is not a bad idea for teaching programming. But they should have built in a few displays/LEDs etc . and bundled few daughter boards/sample projects which could do cool things to get attention of the kids; without which there is no much point in using this vs an emulator.
The PCB itself may be cheap but the interfaces (LCD screen and keyboard are expensive). With Govt of India launching a $35 tablet ( AAKASH) which is much like today's state of art tablet PC , where is the market for such tiny devices?
Just let you all don't get too rosy and be aware of the possible negtive impact.
the developing nations need to take protecting measures at the same time when introducing new techs.
ie. china get hooked with internet and banned google for good.
This looks like a fascinating way to get people, especially young people, more interesting in figuring out how computers work and how to make them do more. In general, it looks like a really nifty little device and I hope they are successful. As far as worrying about them being used to view porn, I think I would be more concerned about "normal" PCs being used for that, because people using this are more likely more interested in figuring out what they can use it to accomplish.
I get the sense that it's meant more to encourage tinkering and that the idea behind it is: If it's cheap, people will buy one... and then figure out what to do with it. It's meant to stimulate interest, especially in young people. If you buy a $1500 laptop, you're less likely to tinker with it for fear of breaking it... but if you can buy a cheap PCB that plugs into any old screen, why not?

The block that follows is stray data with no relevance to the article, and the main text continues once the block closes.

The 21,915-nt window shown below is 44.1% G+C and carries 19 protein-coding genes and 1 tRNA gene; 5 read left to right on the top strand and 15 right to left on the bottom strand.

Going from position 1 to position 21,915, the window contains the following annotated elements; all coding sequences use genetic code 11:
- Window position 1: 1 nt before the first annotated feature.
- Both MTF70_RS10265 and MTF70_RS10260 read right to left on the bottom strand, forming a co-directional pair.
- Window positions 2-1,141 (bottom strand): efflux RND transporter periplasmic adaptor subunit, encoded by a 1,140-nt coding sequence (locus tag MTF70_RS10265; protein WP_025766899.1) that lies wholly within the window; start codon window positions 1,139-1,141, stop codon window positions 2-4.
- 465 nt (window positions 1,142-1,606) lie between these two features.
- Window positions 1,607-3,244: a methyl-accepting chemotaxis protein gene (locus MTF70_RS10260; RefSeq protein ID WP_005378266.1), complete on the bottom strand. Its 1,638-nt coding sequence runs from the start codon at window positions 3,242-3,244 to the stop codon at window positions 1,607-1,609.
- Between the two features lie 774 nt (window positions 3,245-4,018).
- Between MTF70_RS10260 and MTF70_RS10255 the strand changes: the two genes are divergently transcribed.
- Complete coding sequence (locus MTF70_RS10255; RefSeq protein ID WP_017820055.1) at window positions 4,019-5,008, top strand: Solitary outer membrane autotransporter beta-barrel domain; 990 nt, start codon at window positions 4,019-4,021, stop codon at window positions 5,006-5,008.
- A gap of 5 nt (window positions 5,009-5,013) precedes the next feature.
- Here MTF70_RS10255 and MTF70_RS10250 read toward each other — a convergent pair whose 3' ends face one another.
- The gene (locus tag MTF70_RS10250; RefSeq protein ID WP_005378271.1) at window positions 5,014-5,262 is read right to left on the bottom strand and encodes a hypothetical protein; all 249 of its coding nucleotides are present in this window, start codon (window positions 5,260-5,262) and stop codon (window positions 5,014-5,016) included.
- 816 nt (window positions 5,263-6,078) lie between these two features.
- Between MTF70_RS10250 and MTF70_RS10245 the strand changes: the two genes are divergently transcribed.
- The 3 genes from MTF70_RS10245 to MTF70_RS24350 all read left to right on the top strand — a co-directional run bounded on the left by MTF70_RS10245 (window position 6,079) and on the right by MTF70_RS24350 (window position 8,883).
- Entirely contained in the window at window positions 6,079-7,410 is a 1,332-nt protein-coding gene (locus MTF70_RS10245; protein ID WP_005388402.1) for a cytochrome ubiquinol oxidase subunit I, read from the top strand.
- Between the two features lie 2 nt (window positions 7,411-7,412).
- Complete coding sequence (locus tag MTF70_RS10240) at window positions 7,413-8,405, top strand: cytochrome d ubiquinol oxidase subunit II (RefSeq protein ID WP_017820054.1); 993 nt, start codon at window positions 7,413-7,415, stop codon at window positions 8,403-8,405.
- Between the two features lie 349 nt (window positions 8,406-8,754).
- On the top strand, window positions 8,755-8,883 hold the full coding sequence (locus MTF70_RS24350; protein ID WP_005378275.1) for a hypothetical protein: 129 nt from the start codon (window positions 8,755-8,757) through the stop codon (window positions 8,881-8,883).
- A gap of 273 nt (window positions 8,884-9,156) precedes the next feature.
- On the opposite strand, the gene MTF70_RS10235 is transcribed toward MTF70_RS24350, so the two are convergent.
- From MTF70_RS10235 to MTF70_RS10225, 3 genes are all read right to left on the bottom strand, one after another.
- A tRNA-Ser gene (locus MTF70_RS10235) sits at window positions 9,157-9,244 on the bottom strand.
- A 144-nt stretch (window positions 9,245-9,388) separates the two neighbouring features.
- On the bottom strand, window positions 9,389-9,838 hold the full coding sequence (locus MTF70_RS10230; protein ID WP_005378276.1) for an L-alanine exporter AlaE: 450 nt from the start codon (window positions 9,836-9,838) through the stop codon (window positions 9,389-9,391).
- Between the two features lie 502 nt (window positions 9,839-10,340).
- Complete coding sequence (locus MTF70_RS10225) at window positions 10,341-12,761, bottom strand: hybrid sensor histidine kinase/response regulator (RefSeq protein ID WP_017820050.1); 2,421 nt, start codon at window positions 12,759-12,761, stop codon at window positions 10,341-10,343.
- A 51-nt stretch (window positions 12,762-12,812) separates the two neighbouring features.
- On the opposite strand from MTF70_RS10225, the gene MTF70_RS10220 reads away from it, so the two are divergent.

This sounds like a neat toy. However, it's not clear to me that a person who can only afford a $25 PC has an LCD device and keyboard to connect it to. People in developing countries? Somehow, I suspect they need to get their hands on real horsepower. Is there any reason that Raspberry Pi can't run a server farm so that people could log into a real computer? With real memory, and backup. Make real computing available on shared resources, not on really small machine of more interest to hobbyists and experimenters.
What are the engineering and design challenges in creating successful IoT devices? These devices are usually small, resource-constrained electronics designed to sense, collect, send, and/or interpret data. Some of the devices need to be smart enough to act upon data in real time, 24/7. Are the design challenges the same as with embedded systems, but with a little developer- and IT-skills added in? What do engineers need to know? Rick Merritt talks with two experts about the tools and best options for designing IoT devices in 2016. Specifically the guests will discuss sensors, security, and lessons from IoT deployments.